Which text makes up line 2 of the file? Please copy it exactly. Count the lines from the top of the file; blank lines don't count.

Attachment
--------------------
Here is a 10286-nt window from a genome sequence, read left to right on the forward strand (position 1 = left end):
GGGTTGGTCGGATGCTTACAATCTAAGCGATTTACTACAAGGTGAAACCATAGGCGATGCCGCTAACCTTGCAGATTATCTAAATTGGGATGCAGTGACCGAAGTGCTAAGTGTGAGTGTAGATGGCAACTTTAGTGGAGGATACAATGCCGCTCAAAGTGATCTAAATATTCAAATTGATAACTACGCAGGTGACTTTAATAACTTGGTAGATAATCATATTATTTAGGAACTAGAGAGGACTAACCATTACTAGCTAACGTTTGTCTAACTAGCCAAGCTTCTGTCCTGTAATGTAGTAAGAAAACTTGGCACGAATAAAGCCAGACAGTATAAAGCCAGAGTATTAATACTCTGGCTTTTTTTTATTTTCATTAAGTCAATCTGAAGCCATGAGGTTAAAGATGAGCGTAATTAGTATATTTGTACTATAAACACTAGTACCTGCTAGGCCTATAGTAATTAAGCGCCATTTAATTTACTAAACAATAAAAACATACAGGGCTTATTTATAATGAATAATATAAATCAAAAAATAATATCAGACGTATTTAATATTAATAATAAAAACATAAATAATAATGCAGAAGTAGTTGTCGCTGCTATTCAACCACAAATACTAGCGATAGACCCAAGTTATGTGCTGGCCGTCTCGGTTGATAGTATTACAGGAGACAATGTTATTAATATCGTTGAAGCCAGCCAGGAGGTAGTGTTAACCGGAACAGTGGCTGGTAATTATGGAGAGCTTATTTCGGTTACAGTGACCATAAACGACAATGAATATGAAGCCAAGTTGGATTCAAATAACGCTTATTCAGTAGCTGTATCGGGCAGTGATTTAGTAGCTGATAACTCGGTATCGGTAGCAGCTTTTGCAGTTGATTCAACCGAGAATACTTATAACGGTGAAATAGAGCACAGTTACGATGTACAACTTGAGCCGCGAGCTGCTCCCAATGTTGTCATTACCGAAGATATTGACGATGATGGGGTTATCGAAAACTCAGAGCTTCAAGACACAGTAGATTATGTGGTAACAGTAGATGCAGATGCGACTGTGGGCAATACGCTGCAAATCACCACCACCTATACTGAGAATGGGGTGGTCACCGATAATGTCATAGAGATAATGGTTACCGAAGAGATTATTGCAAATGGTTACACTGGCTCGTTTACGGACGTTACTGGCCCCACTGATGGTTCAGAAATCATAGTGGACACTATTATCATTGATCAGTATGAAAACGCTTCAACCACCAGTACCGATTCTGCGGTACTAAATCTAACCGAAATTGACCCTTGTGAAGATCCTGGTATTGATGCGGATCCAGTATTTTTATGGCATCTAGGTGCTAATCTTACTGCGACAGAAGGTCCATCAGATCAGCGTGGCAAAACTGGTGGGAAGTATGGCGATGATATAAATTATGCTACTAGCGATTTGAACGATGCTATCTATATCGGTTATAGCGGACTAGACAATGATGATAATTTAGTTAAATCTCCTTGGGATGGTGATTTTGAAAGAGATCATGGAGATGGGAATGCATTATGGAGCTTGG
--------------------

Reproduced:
GGGTTGGTCGGATGCTTACAATCTAAGCGATTTACTACAAGGTGAAACCATAGGCGATGCCGCTAACCTTGCAGATTATCTAAATTGGGATGCAGTGACCGAAGTGCTAAGTGTGAGTGTAGATGGCAACTTTAGTGGAGGATACAATGCCGCTCAAAGTGATCTAAATATTCAAATTGATAACTACGCAGGTGACTTTAATAACTTGGTAGATAATCATATTATTTAGGAACTAGAGAGGACTAACCATTACTAGCTAACGTTTGTCTAACTAGCCAAGCTTCTGTCCTGTAATGTAGTAAGAAAACTTGGCACGAATAAAGCCAGACAGTATAAAGCCAGAGTATTAATACTCTGGCTTTTTTTTATTTTCATTAAGTCAATCTGAAGCCATGAGGTTAAAGATGAGCGTAATTAGTATATTTGTACTATAAACACTAGTACCTGCTAGGCCTATAGTAATTAAGCGCCATTTAATTTACTAAACAATAAAAACATACAGGGCTTATTTATAATGAATAATATAAATCAAAAAATAATATCAGACGTATTTAATATTAATAATAAAAACATAAATAATAATGCAGAAGTAGTTGTCGCTGCTATTCAACCACAAATACTAGCGATAGACCCAAGTTATGTGCTGGCCGTCTCGGTTGATAGTATTACAGGAGACAATGTTATTAATATCGTTGAAGCCAGCCAGGAGGTAGTGTTAACCGGAACAGTGGCTGGTAATTATGGAGAGCTTATTTCGGTTACAGTGACCATAAACGACAATGAATATGAAGCCAAGTTGGATTCAAATAACGCTTATTCAGTAGCTGTATCGGGCAGTGATTTAGTAGCTGATAACTCGGTATCGGTAGCAGCTTTTGCAGTTGATTCAACCGAGAATACTTATAACGGTGAAATAGAGCACAGTTACGATGTACAACTTGAGCCGCGAGCTGCTCCCAATGTTGTCATTACCGAAGATATTGACGATGATGGGGTTATCGAAAACTCAGAGCTTCAAGACACAGTAGATTATGTGGTAACAGTAGATGCAGATGCGACTGTGGGCAATACGCTGCAAATCACCACCACCTATACTGAGAATGGGGTGGTCACCGATAATGTCATAGAGATAATGGTTACCGAAGAGATTATTGCAAATGGTTACACTGGCTCGTTTACGGACGTTACTGGCCCCACTGATGGTTCAGAAATCATAGTGGACACTATTATCATTGATCAGTATGAAAACGCTTCAACCACCAGTACCGATTCTGCGGTACTAAATCTAACCGAAATTGACCCTTGTGAAGATCCTGGTATTGATGCGGATCCAGTATTTTTATGGCATCTAGGTGCTAATCTTACTGCGACAGAAGGTCCATCAGATCAGCGTGGCAAAACTGGTGGGAAGTATGGCGATGATATAAATTATGCTACTAGCGATTTGAACGATGCTATCTATATCGGTTATAGCGGACTAGACAATGATGATAATTTAGTTAAATCTCCTTGGGATGGTGATTTTGAAAGAGATCATGGAGATGGGAATGCATTATGGAGCTTGG